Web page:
Then again, there’s still time before they officially launch the game to show off more and tweak what they have. I’m willing to give Wavedash Games the benefit of the doubt for now, as Icons still has some promise to it. But until they show off more of their roster’s unique qualities, that first impression is going to stick.

‘Til we meet again,
Tom

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Let’s Review: Shovel Knight, Plague of Shadows

Shovel Knight is easily the greatest Kickstarter success story ever told. Yacht Club Games asked for at least $75,000 to get the project off the ground, and instead wound up receiving $311,502 across 14,749 backers; in the process, they managed to reach every single promised stretch goal, including three separate story campaigns for three members of the game’s villainous Order of No Quarter.

PoS

(Logo courtesy of Yacht Club Games)

As of this writing, two of these campaigns have already been released, and today we’re going to talk about the first one that was released in 2015: Plague of Shadows, the story of the Order’s slightly-unhinged alchemist, Plague Knight.

[Story]
Unbeknownst to the rest of the Order of No Quarter as they try to fend off Shovel Knight and his quest, Plague Knight has his own plans. Rather than planning a coup d’état to overthrow the Enchantress and rule the Order himself, he plans to steal the “Essences” of the Order’s knights to brew the Ultimate Potion, a concoction that would give him anything his heart desires. But there’s far more to Plague Knight’s mission than you may be lead to believe…

Allow me to be straight-up here: The story doesn’t have the same sort of emotional punch that Shovel of Hope had, and is a very straightforward tale. The thing is that Yacht Club Games’ method of integrating storytelling and gameplay in Shovel of Hope was a brilliant idea that made the journey all the more meaningful. With Plague of Shadows, it’s a much more standard telling of what Plague Knight was up to behind the scenes. However, I should point out that this is not to say that this story is bad; Yacht Club Games have established themselves as great storytellers regardless of how they go about it, and Plague of Shadows is no different.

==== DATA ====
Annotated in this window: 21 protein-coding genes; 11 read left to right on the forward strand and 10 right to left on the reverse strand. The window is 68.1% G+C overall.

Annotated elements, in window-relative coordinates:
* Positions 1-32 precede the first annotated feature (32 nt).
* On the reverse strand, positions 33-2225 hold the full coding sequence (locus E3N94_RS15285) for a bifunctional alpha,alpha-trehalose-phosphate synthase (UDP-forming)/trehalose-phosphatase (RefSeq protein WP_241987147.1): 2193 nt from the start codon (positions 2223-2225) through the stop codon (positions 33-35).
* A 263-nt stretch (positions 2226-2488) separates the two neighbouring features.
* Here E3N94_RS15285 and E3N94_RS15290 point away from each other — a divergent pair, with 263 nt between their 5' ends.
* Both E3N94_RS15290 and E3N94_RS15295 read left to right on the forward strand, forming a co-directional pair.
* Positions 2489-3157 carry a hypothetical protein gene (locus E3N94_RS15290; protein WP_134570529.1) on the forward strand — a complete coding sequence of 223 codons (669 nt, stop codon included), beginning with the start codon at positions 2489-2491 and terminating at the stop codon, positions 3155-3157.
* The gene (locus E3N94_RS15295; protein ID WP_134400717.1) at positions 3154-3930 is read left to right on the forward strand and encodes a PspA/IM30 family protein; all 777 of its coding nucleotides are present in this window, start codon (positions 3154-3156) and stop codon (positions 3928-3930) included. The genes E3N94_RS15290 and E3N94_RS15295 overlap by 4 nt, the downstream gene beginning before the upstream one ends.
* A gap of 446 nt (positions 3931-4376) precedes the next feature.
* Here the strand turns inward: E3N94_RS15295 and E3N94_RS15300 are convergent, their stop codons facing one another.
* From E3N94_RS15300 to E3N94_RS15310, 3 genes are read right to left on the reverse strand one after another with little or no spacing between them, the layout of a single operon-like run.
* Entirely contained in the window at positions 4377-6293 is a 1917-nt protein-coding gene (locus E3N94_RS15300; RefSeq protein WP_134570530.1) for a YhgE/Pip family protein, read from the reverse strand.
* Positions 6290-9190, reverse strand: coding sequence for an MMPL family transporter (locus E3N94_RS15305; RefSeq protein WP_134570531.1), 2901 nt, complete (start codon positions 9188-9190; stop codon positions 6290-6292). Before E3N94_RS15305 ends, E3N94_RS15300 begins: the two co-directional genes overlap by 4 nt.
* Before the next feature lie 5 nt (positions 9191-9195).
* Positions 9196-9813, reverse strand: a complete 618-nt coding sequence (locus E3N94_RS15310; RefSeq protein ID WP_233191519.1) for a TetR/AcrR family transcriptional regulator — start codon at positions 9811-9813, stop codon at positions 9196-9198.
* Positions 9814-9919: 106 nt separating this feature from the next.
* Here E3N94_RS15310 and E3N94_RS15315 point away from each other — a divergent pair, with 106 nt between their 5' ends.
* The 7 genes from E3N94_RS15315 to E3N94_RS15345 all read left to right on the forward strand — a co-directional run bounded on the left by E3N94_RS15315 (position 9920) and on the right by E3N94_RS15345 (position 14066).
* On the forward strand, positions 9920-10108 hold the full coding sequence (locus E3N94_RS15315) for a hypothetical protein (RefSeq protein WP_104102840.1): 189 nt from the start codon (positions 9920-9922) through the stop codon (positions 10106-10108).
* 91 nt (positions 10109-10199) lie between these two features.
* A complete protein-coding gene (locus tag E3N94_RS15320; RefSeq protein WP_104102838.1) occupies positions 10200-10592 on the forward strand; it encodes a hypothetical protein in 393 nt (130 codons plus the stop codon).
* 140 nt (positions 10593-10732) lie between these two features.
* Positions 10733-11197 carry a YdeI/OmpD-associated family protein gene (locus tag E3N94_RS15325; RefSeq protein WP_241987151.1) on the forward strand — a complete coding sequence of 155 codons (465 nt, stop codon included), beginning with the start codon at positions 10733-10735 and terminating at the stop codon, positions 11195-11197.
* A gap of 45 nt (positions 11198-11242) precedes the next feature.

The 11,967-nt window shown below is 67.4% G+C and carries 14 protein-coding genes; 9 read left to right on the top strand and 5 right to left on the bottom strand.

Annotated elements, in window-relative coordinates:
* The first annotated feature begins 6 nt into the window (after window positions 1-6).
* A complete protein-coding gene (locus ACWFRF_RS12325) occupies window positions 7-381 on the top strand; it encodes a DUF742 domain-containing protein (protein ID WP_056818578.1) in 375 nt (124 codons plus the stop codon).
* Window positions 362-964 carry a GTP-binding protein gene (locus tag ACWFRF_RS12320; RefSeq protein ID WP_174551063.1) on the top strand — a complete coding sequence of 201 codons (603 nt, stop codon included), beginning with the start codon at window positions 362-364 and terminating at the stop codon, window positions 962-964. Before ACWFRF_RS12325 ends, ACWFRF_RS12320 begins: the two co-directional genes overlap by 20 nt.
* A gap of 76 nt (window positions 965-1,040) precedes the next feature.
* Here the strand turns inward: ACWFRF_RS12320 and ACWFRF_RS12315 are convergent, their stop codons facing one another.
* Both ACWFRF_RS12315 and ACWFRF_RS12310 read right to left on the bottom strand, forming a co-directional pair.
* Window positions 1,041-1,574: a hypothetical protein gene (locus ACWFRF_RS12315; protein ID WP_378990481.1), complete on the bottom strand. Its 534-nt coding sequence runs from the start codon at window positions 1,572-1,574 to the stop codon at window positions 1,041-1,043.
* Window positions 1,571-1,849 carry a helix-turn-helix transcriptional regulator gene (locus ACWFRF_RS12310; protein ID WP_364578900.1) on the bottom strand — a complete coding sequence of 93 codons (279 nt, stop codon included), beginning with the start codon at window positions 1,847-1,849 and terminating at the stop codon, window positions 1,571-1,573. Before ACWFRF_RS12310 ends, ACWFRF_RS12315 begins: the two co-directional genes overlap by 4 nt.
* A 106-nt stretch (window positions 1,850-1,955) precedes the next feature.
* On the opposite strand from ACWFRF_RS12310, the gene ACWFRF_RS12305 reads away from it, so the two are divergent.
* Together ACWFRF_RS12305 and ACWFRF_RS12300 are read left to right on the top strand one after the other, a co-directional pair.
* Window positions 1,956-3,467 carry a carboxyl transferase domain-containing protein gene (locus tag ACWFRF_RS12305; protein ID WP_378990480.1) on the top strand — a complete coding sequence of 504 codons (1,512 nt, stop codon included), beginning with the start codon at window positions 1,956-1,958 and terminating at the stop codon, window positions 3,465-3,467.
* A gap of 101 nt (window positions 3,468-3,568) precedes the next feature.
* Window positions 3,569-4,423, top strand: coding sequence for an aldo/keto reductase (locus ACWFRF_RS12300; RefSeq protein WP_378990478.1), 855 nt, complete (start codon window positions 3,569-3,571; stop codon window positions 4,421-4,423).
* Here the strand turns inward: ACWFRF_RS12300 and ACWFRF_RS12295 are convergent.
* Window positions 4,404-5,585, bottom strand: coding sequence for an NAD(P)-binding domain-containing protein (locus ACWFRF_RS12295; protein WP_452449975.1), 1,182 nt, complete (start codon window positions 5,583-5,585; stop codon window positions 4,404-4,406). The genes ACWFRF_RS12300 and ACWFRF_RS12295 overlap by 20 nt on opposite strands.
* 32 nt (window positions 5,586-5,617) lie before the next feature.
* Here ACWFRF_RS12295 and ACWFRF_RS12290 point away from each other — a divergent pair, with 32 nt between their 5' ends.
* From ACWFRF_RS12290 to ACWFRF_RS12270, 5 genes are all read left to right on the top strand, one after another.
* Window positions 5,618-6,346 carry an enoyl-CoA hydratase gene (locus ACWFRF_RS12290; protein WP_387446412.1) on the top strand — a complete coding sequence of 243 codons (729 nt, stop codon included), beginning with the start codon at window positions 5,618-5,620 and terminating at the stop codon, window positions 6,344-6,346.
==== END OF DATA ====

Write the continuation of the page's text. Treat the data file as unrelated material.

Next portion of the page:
With all of that being said, one thing that Yacht Club Games should be commended for is character depth. They went out of their way to add much more in the way of personality not just to Plague Knight, but also to some characters you may not expect. Of particular note is Mona, the woman who ran the potion-busting minigame in Shovel of Hope; here, she’s a focal point of Plague Knight’s story. Watching Plague Knight interact with Mona, as well as many of the other characters, is bound to put a smile on your face, and it makes for a story that’s every bit as charming as Shovel of Hope’s was.

[Presentation]
Graphics and music are unchanged from Shovel of Hope, which means you won’t be seeing much in the way of new stuff. The few new things that are introduced, however, are up to the same level of quality Yacht Club Games is known for; the Potionarium hub, being the only real graphical example that can be brought up, is well-detailed and bristling with perhaps more personality than the village from the base game.

Musically, Jake Kaufman only delivers ten new tracks. But whether it’s “The Alchemist’s Haven” delivering a more subdued take on Manami Matsumae’s “Flowers of Antimony” for the Potionarium, or the pleasantly misty-eyed “Waltz for One,” they’re once again all hits. You might not be getting much in the way of new material, but what’s here is still top-shelf.